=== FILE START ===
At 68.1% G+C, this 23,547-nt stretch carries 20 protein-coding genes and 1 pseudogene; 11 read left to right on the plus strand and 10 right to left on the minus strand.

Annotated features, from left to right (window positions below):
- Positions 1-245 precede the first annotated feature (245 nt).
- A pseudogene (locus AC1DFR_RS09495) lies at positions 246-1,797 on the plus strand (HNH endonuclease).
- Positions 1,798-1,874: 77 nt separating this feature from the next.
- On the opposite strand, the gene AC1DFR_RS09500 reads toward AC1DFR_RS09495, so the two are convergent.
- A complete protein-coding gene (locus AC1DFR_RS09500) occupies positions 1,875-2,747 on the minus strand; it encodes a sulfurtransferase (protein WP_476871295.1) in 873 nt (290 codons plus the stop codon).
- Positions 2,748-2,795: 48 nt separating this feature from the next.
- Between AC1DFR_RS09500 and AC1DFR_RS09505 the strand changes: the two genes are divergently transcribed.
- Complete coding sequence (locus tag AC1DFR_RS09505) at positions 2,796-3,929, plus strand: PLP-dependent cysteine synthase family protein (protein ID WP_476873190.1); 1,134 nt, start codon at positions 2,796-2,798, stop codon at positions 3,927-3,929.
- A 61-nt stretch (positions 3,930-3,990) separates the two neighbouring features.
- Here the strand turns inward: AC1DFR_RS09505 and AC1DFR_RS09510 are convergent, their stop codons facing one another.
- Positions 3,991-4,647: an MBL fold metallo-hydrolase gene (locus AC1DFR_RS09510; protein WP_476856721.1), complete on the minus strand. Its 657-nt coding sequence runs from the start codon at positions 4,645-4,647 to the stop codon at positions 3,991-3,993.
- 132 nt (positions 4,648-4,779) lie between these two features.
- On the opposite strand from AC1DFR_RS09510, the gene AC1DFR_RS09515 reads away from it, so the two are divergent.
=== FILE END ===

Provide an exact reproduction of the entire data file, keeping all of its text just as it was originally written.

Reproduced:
At 68.1% G+C, this 23,547-nt stretch carries 20 protein-coding genes and 1 pseudogene; 11 read left to right on the plus strand and 10 right to left on the minus strand.

Annotated features, from left to right (window positions below):
- Positions 1-245 precede the first annotated feature (245 nt).
- A pseudogene (locus AC1DFR_RS09495) lies at positions 246-1,797 on the plus strand (HNH endonuclease).
- Positions 1,798-1,874: 77 nt separating this feature from the next.
- On the opposite strand, the gene AC1DFR_RS09500 reads toward AC1DFR_RS09495, so the two are convergent.
- A complete protein-coding gene (locus AC1DFR_RS09500) occupies positions 1,875-2,747 on the minus strand; it encodes a sulfurtransferase (protein WP_476871295.1) in 873 nt (290 codons plus the stop codon).
- Positions 2,748-2,795: 48 nt separating this feature from the next.
- Between AC1DFR_RS09500 and AC1DFR_RS09505 the strand changes: the two genes are divergently transcribed.
- Complete coding sequence (locus tag AC1DFR_RS09505) at positions 2,796-3,929, plus strand: PLP-dependent cysteine synthase family protein (protein ID WP_476873190.1); 1,134 nt, start codon at positions 2,796-2,798, stop codon at positions 3,927-3,929.
- A 61-nt stretch (positions 3,930-3,990) separates the two neighbouring features.
- Here the strand turns inward: AC1DFR_RS09505 and AC1DFR_RS09510 are convergent, their stop codons facing one another.
- Positions 3,991-4,647: an MBL fold metallo-hydrolase gene (locus AC1DFR_RS09510; protein WP_476856721.1), complete on the minus strand. Its 657-nt coding sequence runs from the start codon at positions 4,645-4,647 to the stop codon at positions 3,991-3,993.
- 132 nt (positions 4,648-4,779) lie between these two features.
- On the opposite strand from AC1DFR_RS09510, the gene AC1DFR_RS09515 reads away from it, so the two are divergent.